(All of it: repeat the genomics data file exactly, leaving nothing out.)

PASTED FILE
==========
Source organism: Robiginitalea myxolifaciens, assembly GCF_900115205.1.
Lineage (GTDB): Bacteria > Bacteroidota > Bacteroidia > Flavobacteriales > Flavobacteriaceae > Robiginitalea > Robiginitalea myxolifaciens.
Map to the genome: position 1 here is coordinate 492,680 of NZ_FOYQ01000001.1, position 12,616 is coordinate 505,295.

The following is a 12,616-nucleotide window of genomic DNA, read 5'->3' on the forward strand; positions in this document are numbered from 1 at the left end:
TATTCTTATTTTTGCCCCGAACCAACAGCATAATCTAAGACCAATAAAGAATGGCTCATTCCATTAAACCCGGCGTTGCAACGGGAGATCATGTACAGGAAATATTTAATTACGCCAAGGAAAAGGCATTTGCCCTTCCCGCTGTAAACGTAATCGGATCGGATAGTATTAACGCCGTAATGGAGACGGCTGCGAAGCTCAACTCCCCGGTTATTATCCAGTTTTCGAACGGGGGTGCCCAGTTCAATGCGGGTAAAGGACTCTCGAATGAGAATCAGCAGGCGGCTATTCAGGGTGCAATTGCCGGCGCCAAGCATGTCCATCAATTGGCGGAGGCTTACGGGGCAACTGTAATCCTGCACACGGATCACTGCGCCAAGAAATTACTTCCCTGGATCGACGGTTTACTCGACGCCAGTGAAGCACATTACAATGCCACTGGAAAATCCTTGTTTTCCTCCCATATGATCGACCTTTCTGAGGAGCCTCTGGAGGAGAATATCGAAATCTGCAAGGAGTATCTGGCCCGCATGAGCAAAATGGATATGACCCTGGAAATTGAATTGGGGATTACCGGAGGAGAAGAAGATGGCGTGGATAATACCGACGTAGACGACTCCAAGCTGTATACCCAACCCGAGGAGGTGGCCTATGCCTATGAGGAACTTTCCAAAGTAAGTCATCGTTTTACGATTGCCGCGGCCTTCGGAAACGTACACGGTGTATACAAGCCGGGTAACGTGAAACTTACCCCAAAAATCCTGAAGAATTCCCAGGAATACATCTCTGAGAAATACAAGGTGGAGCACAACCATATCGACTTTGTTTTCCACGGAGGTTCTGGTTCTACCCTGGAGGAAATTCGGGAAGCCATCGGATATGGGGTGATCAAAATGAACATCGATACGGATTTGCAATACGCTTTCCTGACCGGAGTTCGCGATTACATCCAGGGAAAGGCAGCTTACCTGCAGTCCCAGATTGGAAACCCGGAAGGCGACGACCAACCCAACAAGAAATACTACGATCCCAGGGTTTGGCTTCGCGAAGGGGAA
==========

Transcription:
Source organism: Robiginitalea myxolifaciens, assembly GCF_900115205.1.
Lineage (GTDB): Bacteria > Bacteroidota > Bacteroidia > Flavobacteriales > Flavobacteriaceae > Robiginitalea > Robiginitalea myxolifaciens.
Map to the genome: position 1 here is coordinate 492,680 of NZ_FOYQ01000001.1, position 12,616 is coordinate 505,295.

The following is a 12,616-nucleotide window of genomic DNA, read 5'->3' on the forward strand; positions in this document are numbered from 1 at the left end:
TATTCTTATTTTTGCCCCGAACCAACAGCATAATCTAAGACCAATAAAGAATGGCTCATTCCATTAAACCCGGCGTTGCAACGGGAGATCATGTACAGGAAATATTTAATTACGCCAAGGAAAAGGCATTTGCCCTTCCCGCTGTAAACGTAATCGGATCGGATAGTATTAACGCCGTAATGGAGACGGCTGCGAAGCTCAACTCCCCGGTTATTATCCAGTTTTCGAACGGGGGTGCCCAGTTCAATGCGGGTAAAGGACTCTCGAATGAGAATCAGCAGGCGGCTATTCAGGGTGCAATTGCCGGCGCCAAGCATGTCCATCAATTGGCGGAGGCTTACGGGGCAACTGTAATCCTGCACACGGATCACTGCGCCAAGAAATTACTTCCCTGGATCGACGGTTTACTCGACGCCAGTGAAGCACATTACAATGCCACTGGAAAATCCTTGTTTTCCTCCCATATGATCGACCTTTCTGAGGAGCCTCTGGAGGAGAATATCGAAATCTGCAAGGAGTATCTGGCCCGCATGAGCAAAATGGATATGACCCTGGAAATTGAATTGGGGATTACCGGAGGAGAAGAAGATGGCGTGGATAATACCGACGTAGACGACTCCAAGCTGTATACCCAACCCGAGGAGGTGGCCTATGCCTATGAGGAACTTTCCAAAGTAAGTCATCGTTTTACGATTGCCGCGGCCTTCGGAAACGTACACGGTGTATACAAGCCGGGTAACGTGAAACTTACCCCAAAAATCCTGAAGAATTCCCAGGAATACATCTCTGAGAAATACAAGGTGGAGCACAACCATATCGACTTTGTTTTCCACGGAGGTTCTGGTTCTACCCTGGAGGAAATTCGGGAAGCCATCGGATATGGGGTGATCAAAATGAACATCGATACGGATTTGCAATACGCTTTCCTGACCGGAGTTCGCGATTACATCCAGGGAAAGGCAGCTTACCTGCAGTCCCAGATTGGAAACCCGGAAGGCGACGACCAACCCAACAAGAAATACTACGATCCCAGGGTTTGGCTTCGCGAAGGGGAA